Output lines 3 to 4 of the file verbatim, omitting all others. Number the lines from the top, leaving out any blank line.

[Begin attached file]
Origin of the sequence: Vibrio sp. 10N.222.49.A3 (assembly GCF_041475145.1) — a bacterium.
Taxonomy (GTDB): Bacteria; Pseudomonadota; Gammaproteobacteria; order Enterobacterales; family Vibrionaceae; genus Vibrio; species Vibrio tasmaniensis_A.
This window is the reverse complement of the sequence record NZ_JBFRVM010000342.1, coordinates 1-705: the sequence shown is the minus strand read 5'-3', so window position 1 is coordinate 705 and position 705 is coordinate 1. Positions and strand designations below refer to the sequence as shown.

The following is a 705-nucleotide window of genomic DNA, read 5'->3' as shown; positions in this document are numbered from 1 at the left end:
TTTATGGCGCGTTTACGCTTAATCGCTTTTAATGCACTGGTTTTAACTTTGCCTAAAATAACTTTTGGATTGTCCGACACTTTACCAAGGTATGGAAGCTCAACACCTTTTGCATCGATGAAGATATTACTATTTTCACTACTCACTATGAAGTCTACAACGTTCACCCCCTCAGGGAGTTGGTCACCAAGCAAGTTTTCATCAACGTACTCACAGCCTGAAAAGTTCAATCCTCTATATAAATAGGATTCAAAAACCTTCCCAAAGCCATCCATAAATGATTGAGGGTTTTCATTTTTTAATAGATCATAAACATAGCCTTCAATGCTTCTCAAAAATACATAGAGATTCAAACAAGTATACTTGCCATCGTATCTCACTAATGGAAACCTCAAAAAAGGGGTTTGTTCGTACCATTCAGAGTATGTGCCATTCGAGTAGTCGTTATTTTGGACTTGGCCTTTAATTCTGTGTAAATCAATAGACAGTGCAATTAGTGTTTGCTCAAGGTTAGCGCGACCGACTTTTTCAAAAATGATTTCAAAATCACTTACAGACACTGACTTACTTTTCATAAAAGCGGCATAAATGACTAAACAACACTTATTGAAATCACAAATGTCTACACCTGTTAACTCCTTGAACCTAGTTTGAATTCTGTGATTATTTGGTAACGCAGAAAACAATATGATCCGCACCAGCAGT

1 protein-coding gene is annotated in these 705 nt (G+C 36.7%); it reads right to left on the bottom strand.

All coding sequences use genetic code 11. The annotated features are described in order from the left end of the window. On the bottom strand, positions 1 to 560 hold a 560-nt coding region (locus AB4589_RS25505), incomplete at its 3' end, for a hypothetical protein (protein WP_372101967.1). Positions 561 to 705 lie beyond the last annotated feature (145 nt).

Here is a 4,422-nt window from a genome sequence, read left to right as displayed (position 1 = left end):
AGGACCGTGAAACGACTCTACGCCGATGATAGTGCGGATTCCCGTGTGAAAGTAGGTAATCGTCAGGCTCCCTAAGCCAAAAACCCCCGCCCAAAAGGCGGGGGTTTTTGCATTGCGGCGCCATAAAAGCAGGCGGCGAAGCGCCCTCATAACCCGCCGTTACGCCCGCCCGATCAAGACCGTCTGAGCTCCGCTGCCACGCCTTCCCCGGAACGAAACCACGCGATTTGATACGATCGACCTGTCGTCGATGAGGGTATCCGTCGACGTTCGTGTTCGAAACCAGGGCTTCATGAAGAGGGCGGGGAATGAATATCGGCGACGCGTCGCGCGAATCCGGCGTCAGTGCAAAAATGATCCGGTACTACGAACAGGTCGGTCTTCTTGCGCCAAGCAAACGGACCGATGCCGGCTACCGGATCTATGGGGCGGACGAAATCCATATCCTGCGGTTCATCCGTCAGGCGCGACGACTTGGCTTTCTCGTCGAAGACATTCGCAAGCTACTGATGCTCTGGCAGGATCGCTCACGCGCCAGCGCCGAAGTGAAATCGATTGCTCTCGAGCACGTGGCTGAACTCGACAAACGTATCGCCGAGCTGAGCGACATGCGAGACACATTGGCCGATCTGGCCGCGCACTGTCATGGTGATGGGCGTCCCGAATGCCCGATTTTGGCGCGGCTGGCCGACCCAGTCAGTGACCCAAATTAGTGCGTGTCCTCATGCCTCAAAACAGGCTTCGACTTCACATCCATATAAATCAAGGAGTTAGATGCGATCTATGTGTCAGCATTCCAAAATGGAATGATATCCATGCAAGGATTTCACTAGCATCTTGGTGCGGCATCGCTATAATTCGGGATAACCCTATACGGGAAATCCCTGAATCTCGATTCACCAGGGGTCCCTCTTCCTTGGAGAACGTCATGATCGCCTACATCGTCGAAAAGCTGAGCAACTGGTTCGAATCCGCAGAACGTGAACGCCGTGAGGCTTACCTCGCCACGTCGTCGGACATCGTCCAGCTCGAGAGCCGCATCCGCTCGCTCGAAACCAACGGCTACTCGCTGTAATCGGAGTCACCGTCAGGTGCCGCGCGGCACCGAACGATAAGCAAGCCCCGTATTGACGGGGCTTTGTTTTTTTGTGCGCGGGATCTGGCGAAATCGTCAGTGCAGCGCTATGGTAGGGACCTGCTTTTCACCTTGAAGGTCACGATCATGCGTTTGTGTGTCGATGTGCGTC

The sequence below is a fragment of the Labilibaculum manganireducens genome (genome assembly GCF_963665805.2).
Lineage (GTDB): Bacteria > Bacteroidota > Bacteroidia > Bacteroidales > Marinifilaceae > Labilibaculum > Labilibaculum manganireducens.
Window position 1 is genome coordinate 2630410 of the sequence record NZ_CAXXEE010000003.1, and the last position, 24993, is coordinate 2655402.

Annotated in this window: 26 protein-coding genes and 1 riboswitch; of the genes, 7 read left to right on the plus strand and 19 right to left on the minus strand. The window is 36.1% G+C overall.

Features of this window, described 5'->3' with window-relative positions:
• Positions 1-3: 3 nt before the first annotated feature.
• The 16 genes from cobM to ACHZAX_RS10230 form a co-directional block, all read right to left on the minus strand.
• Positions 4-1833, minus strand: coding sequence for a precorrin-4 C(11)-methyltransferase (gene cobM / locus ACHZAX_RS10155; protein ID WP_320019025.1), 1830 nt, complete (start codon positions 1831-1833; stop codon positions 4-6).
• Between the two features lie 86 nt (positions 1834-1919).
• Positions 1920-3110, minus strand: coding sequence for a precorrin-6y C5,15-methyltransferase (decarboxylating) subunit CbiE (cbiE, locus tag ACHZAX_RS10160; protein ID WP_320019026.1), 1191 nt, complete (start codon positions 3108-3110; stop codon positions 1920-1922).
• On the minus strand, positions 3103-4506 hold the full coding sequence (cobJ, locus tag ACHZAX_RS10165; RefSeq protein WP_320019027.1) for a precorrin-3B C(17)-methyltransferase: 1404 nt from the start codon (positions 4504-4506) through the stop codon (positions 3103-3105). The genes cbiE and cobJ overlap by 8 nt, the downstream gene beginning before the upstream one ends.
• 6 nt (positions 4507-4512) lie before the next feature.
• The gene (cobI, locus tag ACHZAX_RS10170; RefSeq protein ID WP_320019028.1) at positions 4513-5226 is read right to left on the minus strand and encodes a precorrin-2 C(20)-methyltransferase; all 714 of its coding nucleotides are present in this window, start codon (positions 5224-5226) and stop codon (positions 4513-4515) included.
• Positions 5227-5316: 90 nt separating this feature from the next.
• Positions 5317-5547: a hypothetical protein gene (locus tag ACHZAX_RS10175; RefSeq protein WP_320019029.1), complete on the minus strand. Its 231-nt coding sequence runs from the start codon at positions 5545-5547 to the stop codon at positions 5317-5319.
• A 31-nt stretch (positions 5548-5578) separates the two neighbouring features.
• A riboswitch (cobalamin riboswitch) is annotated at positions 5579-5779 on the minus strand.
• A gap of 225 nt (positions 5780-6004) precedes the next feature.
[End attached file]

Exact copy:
This window is the reverse complement of the sequence record NZ_JBFRVM010000342.1, coordinates 1-705: the sequence shown is the minus strand read 5'-3', so window position 1 is coordinate 705 and position 705 is coordinate 1. Positions and strand designations below refer to the sequence as shown.

The following is a 705-nucleotide window of genomic DNA, read 5'->3' as shown; positions in this document are numbered from 1 at the left end: